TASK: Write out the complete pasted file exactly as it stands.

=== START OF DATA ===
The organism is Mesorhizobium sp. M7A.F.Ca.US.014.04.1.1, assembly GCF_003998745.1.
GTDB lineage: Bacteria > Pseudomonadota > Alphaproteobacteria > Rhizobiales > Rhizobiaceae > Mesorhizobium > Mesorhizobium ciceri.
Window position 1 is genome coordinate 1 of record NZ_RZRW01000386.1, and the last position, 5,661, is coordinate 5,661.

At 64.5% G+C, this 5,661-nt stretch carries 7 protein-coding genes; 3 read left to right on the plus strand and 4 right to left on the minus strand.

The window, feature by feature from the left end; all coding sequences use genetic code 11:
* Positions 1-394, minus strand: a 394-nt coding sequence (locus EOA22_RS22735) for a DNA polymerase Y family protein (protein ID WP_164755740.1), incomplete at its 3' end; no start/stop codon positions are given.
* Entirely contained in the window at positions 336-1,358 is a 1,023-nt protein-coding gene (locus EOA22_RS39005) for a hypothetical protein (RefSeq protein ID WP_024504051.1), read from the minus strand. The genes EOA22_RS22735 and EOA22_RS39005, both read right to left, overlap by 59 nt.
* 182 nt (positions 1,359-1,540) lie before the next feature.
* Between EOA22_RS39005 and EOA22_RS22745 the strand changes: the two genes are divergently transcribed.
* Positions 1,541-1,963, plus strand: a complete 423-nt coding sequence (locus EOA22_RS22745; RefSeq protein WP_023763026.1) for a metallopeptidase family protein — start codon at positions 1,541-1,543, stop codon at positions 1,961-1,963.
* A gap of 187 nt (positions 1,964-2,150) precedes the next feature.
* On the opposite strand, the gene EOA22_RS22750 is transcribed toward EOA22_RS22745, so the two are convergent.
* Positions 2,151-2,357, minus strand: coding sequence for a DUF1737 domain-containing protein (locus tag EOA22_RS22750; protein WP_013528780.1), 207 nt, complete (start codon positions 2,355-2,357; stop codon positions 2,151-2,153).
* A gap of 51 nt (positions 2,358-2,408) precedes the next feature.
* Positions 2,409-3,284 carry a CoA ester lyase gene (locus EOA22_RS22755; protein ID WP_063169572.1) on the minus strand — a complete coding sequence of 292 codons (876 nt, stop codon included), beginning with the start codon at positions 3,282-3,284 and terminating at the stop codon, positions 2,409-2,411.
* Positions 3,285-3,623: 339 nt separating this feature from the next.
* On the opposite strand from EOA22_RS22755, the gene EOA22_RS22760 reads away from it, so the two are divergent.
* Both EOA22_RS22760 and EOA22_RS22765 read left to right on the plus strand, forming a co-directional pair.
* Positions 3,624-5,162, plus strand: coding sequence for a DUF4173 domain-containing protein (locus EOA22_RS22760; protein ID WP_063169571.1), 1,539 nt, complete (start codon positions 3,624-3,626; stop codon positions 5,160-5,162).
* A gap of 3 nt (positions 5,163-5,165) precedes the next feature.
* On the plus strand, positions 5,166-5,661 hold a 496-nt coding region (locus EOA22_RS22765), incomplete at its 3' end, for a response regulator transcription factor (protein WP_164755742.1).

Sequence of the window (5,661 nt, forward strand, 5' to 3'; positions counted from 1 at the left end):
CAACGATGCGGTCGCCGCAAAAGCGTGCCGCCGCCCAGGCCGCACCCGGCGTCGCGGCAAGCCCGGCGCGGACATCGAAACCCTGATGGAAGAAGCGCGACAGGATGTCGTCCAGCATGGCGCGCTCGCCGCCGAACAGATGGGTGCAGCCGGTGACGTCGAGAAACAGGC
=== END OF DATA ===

The organism is Mesorhizobium sp. M7A.F.Ca.US.014.04.1.1, assembly GCF_003998745.1.
GTDB lineage: Bacteria > Pseudomonadota > Alphaproteobacteria > Rhizobiales > Rhizobiaceae > Mesorhizobium > Mesorhizobium ciceri.
Window position 1 is genome coordinate 1 of record NZ_RZRW01000386.1, and the last position, 5,661, is coordinate 5,661.

At 64.5% G+C, this 5,661-nt stretch carries 7 protein-coding genes; 3 read left to right on the plus strand and 4 right to left on the minus strand.

The window, feature by feature from the left end; all coding sequences use genetic code 11:
* Positions 1-394, minus strand: a 394-nt coding sequence (locus EOA22_RS22735) for a DNA polymerase Y family protein (protein ID WP_164755740.1), incomplete at its 3' end; no start/stop codon positions are given.
* Entirely contained in the window at positions 336-1,358 is a 1,023-nt protein-coding gene (locus EOA22_RS39005) for a hypothetical protein (RefSeq protein ID WP_024504051.1), read from the minus strand. The genes EOA22_RS22735 and EOA22_RS39005, both read right to left, overlap by 59 nt.
* 182 nt (positions 1,359-1,540) lie before the next feature.
* Between EOA22_RS39005 and EOA22_RS22745 the strand changes: the two genes are divergently transcribed.
* Positions 1,541-1,963, plus strand: a complete 423-nt coding sequence (locus EOA22_RS22745; RefSeq protein WP_023763026.1) for a metallopeptidase family protein — start codon at positions 1,541-1,543, stop codon at positions 1,961-1,963.
* A gap of 187 nt (positions 1,964-2,150) precedes the next feature.
* On the opposite strand, the gene EOA22_RS22750 is transcribed toward EOA22_RS22745, so the two are convergent.
* Positions 2,151-2,357, minus strand: coding sequence for a DUF1737 domain-containing protein (locus tag EOA22_RS22750; protein WP_013528780.1), 207 nt, complete (start codon positions 2,355-2,357; stop codon positions 2,151-2,153).
* A gap of 51 nt (positions 2,358-2,408) precedes the next feature.
* Positions 2,409-3,284 carry a CoA ester lyase gene (locus EOA22_RS22755; protein ID WP_063169572.1) on the minus strand — a complete coding sequence of 292 codons (876 nt, stop codon included), beginning with the start codon at positions 3,282-3,284 and terminating at the stop codon, positions 2,409-2,411.
* Positions 3,285-3,623: 339 nt separating this feature from the next.
* On the opposite strand from EOA22_RS22755, the gene EOA22_RS22760 reads away from it, so the two are divergent.
* Both EOA22_RS22760 and EOA22_RS22765 read left to right on the plus strand, forming a co-directional pair.
* Positions 3,624-5,162, plus strand: coding sequence for a DUF4173 domain-containing protein (locus EOA22_RS22760; protein ID WP_063169571.1), 1,539 nt, complete (start codon positions 3,624-3,626; stop codon positions 5,160-5,162).
* A gap of 3 nt (positions 5,163-5,165) precedes the next feature.
* On the plus strand, positions 5,166-5,661 hold a 496-nt coding region (locus EOA22_RS22765), incomplete at its 3' end, for a response regulator transcription factor (protein WP_164755742.1).

Sequence of the window (5,661 nt, forward strand, 5' to 3'; positions counted from 1 at the left end):
CAACGATGCGGTCGCCGCAAAAGCGTGCCGCCGCCCAGGCCGCACCCGGCGTCGCGGCAAGCCCGGCGCGGACATCGAAACCCTGATGGAAGAAGCGCGACAGGATGTCGTCCAGCATGGCGCGCTCGCCGCCGAACAGATGGGTGCAGCCGGTGACGTCGAGAAACAGGC